Admitting the problem is the first step – and it appears Portugal is close to starting this 12-step program. The Financial Times reports:
Portugal is in the midst of a political crisis following the resignation of the prime minister José Sócrates yesterday (24 March) following his parliament’s rejection of fresh spending and deficit cuts.
Mr Sócrates had said he would be unable to run the country unless the cuts were passed.
His resignation leaves a political void in a country where national debt is hovering at around 85 per cent of the gross domestic product and steadily increasing due to Portugal’s sluggish one per cent rate of economic growth.
Interest rates on Portuguese government bonds soared amid fears Mr Sócrates departure would make it difficult for Portugal will to refinance around €9bn in. (Source: FTAdviser.com)
But, does it matter?
As our intrepid correspondent, Euro bond expert Dr. Evil often reminds us – Portugal is small potatoes. In and of itself, it does not really in fact matter at all.
The real elephants in the room are Spain and Italy. And my, what big elephants they are!
Back in December we wrote the following about Spain:
Dr. Evil pointed out to me that there are currently ongoing lawsuits in German constitutional courts that may indicate Germany would block any additional funds from being routed towards Spain (and recent actions would indicate the Germans are in no mood to bailout anyone else – see their quick dismissal of a recent proposal to double Europe’s rescue fund for sovereign debts).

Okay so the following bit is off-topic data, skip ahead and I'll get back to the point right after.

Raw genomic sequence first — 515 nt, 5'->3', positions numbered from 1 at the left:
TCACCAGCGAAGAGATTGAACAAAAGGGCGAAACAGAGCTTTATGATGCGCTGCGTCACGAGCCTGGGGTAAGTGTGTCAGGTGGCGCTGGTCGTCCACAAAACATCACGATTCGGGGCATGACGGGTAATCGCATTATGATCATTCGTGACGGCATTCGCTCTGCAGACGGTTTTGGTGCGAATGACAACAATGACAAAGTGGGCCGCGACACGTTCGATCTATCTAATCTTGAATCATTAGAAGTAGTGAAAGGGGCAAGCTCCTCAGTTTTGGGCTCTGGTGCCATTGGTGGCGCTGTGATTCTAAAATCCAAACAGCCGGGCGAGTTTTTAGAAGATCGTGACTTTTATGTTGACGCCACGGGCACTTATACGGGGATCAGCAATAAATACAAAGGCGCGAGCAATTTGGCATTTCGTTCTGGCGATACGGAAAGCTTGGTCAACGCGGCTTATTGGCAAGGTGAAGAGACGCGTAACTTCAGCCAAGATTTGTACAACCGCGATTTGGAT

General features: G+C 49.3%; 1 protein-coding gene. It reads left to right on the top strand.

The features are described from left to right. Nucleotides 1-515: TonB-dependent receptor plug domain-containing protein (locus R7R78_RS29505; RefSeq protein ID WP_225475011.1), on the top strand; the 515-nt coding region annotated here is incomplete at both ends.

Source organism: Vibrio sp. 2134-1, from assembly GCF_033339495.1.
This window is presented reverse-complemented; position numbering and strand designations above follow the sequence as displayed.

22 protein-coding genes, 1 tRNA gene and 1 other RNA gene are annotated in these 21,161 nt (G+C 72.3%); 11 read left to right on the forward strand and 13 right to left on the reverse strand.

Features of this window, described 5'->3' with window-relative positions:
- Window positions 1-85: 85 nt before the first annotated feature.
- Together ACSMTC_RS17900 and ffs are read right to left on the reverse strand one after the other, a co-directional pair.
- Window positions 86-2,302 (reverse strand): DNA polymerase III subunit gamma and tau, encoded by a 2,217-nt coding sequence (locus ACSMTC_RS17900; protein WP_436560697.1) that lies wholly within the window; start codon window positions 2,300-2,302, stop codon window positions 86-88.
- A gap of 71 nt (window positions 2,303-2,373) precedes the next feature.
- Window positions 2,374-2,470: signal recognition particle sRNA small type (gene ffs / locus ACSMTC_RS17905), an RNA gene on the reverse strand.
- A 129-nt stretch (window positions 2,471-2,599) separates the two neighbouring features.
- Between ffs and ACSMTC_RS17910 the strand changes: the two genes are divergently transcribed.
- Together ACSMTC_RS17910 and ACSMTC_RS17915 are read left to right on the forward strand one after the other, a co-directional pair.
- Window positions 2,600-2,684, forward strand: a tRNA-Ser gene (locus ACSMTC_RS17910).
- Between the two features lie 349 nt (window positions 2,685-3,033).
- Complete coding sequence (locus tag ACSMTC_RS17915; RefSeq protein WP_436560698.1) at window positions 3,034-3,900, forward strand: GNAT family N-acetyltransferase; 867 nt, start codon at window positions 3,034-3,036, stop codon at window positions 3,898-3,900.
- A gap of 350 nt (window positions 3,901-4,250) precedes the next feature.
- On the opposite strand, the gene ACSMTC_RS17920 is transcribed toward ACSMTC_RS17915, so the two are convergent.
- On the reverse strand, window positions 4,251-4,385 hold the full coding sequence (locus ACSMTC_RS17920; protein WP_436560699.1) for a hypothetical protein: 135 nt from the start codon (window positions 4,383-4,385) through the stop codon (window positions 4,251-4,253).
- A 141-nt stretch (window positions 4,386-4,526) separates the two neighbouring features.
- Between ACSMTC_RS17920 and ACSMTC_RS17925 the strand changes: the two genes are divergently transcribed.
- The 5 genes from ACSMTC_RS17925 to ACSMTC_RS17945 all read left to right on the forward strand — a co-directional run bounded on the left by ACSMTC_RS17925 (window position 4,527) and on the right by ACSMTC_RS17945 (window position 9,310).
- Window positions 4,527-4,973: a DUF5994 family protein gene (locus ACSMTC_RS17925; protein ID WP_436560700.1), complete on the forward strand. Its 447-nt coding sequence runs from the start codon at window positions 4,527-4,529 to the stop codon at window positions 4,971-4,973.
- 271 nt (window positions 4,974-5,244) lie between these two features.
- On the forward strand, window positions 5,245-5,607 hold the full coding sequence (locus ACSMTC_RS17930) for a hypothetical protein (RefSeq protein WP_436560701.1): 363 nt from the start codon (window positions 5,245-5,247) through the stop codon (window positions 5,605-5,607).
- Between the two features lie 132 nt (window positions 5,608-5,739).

If Spain goes down,and Germany passively watches, then look out below – Europe would be in for some massive debt deflation pain.
And if the possibility of Germany turning the cold should to Spain wasn’t scary enough – it may not matter what Germany decides to do about Italy, the real 800-pound gorilla. If (more like when) Italy goes down, it’s going to go down hard – we wrote in January:
And the REAL elephant in the room, as our astute correspondent Dr. Evil has frequently pointed out, it Italy – spreads on Italian debt continue to break out, signaling a big fat RED FLAG:
With Italy’s debt-to-GDP ratio of approximately 120%, these rising yields are a very serious matter. A bailout of Italy would run a cool trillion or two – not an option with the current funds in the EU bailout piggy bank.
So while Portugal heads for a bailout, we know that this will blow over, at least temporarily. But with the canary in the coalmine looking pretty damn sick, it remains unclear who will – or even can – bail out the elephant miners following close behind.